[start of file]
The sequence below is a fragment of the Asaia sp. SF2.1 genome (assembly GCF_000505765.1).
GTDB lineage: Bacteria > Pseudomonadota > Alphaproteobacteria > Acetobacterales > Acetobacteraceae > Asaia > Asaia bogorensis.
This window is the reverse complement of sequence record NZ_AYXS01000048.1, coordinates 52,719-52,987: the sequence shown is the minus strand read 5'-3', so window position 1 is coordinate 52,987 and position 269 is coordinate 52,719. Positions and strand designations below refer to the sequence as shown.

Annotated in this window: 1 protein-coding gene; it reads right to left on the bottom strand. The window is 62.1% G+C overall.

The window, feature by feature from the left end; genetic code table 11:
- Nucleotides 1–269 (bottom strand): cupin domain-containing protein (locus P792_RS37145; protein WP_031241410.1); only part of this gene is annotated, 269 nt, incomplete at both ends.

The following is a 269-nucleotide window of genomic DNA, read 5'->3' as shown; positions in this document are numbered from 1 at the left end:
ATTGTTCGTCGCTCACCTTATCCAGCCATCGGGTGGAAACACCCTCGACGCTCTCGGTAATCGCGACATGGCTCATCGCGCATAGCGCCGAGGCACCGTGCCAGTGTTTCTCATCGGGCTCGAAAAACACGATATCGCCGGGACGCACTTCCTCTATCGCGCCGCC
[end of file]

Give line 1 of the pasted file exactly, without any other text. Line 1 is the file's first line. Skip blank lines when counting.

The sequence below is a fragment of the Asaia sp. SF2.1 genome (assembly GCF_000505765.1).